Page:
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Prenatal exposure to famine increases risk of schizophrenia

People born during a famine in China have an increased risk of schizophrenia, consistent with previous research suggesting a link between fetal nutritional deficiency and schizophrenia, according to a study in the August 3 issue of JAMA, a theme issue on violence and human rights.

Schizophrenia is a common form of severe mental illness characterized by thought disorder, hallucinations, and delusions, as well a as deterioration of social functioning and social withdrawal, according to background information in the article. It is distributed worldwide with a lifetime risk of approximately 1 percent. Schizophrenia is increasingly viewed as a neurodevelopmental disorder with environmental influences during early brain development modifying risk of schizophrenia. These influences, none of which are yet firmly established, include fetal nutritional deficiency. A previous study found that there was twice the risk of schizophrenia among children conceived during a food shortage in Holland in 1944-1945. However, the number of cases in this study was small, and the findings were only modestly statistically significant.

David St. Clair, M.D., Ph.D., of Shanghai Jiao Tong University, Shanghai, China, and colleagues conducted a study to test the hypothesis that prenatal exposure to famine would increase the rate of schizophrenia in adult life by examining people who lived through a massive famine in China from 1959-1961. The risk of schizophrenia was examined in the Wuhu region of Anhui, one of the most affected provinces. Rates were compared among those born before, during, and after the famine years. All psychiatric case records for the years 1971 through 2001 were examined, and clinical and sociodemographic information on patients with schizophrenia was extracted by researchers.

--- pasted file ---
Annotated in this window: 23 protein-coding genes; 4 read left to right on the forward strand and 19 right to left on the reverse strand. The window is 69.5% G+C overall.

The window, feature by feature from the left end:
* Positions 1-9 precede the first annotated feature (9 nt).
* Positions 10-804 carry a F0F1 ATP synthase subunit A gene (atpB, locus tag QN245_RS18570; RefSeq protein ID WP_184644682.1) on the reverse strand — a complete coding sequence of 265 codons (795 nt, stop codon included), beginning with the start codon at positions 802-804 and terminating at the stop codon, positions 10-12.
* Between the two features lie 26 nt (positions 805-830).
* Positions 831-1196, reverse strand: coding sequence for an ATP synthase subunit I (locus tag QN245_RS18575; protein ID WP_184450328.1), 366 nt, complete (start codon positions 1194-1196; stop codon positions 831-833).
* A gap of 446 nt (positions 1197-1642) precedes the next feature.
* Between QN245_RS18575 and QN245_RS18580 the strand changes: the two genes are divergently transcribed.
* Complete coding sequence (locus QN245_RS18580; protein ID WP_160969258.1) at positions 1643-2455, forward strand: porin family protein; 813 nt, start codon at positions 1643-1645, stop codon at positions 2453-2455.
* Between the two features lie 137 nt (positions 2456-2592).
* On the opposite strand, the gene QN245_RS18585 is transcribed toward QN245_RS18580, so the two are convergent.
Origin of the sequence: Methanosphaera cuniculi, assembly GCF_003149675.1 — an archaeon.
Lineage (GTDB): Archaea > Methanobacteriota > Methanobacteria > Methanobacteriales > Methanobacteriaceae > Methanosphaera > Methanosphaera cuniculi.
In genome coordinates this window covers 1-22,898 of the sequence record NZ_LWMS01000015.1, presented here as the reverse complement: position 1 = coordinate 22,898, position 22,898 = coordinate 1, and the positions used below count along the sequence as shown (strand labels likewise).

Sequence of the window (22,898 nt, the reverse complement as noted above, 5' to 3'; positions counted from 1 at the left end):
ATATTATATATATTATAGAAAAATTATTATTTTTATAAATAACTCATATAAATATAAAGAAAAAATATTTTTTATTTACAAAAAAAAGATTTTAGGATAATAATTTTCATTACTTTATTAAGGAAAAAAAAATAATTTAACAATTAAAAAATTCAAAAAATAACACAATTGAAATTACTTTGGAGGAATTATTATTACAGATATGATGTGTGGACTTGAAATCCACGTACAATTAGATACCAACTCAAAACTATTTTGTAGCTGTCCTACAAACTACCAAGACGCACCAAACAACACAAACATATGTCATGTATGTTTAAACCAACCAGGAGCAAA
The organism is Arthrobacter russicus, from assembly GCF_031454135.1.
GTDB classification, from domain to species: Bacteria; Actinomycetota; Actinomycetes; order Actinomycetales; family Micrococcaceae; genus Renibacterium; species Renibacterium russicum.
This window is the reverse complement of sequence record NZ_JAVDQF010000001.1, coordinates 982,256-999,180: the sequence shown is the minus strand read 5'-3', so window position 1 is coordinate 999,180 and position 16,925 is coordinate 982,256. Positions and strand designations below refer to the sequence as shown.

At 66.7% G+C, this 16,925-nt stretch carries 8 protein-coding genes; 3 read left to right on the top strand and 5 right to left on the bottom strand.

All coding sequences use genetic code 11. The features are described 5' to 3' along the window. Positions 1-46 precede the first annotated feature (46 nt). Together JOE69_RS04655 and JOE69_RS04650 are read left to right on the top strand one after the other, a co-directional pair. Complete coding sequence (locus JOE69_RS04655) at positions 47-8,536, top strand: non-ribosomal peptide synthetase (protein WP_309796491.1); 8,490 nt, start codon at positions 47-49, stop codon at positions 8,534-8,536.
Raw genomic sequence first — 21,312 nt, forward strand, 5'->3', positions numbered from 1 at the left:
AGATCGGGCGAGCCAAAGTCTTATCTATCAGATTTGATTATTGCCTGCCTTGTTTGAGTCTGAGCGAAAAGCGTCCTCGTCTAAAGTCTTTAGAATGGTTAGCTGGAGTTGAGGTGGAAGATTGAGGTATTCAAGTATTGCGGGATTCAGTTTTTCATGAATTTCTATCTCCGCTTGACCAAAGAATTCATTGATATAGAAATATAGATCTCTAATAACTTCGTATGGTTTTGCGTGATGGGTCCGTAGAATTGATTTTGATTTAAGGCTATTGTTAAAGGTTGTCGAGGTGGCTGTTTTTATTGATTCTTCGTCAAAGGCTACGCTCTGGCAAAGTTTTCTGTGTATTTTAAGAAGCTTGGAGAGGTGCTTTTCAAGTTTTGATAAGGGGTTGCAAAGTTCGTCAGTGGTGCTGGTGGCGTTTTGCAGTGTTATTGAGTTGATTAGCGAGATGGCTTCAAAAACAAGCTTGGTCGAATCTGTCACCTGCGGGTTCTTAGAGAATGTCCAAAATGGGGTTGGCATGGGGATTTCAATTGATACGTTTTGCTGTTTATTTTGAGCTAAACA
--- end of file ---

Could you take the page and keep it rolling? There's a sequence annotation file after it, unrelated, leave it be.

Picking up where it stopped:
The researchers found that birth rates (per 1,000) in Anhui decreased approximately 80 percent during the famine years from 28.28 in 1958 and 20.97 in 1959 to 8.61 in 1960 and 1 1.06 in 1961. Among births that occurred during the famine years, the risk of developing schizophrenia in later life increased from 0.84 percent in 1959 to 2.15 percent in 1960 and 1.81 percent in 1961. The death-adjusted risk was 2.3 times higher for those born in 1960 and 1.9 times higher for those born in 1961.

"Our study strongly supports the view that prenatal exposure to famine increases the risk of schizophrenia in later life. Using a much larger sample size with clear evidence of exposure, our findings are internally consistent and almost exactly replicate the Dutch findings. Since the two populations are ethnically and culturally distinct, the processes involved may apply in all populations undergoing famine," the authors conclude.


Source:JAMA and Archives Journals

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